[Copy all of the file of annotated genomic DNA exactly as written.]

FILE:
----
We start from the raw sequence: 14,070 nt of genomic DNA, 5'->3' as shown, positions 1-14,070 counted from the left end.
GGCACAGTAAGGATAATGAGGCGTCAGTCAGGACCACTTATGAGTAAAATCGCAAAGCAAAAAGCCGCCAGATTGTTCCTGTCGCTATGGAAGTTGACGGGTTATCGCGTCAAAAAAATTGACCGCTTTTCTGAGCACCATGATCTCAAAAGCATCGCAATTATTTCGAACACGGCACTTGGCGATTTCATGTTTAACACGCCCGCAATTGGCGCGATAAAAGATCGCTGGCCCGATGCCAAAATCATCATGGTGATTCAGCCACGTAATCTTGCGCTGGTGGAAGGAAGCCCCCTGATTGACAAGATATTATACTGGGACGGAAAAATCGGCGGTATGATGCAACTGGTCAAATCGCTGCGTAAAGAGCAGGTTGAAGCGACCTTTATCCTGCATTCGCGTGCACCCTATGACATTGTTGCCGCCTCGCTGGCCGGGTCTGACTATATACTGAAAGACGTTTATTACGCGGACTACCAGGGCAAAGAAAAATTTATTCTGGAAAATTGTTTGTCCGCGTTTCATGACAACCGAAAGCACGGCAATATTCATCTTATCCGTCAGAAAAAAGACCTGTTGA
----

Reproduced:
We start from the raw sequence: 14,070 nt of genomic DNA, 5'->3' as shown, positions 1-14,070 counted from the left end.
GGCACAGTAAGGATAATGAGGCGTCAGTCAGGACCACTTATGAGTAAAATCGCAAAGCAAAAAGCCGCCAGATTGTTCCTGTCGCTATGGAAGTTGACGGGTTATCGCGTCAAAAAAATTGACCGCTTTTCTGAGCACCATGATCTCAAAAGCATCGCAATTATTTCGAACACGGCACTTGGCGATTTCATGTTTAACACGCCCGCAATTGGCGCGATAAAAGATCGCTGGCCCGATGCCAAAATCATCATGGTGATTCAGCCACGTAATCTTGCGCTGGTGGAAGGAAGCCCCCTGATTGACAAGATATTATACTGGGACGGAAAAATCGGCGGTATGATGCAACTGGTCAAATCGCTGCGTAAAGAGCAGGTTGAAGCGACCTTTATCCTGCATTCGCGTGCACCCTATGACATTGTTGCCGCCTCGCTGGCCGGGTCTGACTATATACTGAAAGACGTTTATTACGCGGACTACCAGGGCAAAGAAAAATTTATTCTGGAAAATTGTTTGTCCGCGTTTCATGACAACCGAAAGCACGGCAATATTCATCTTATCCGTCAGAAAAAAGACCTGTTGA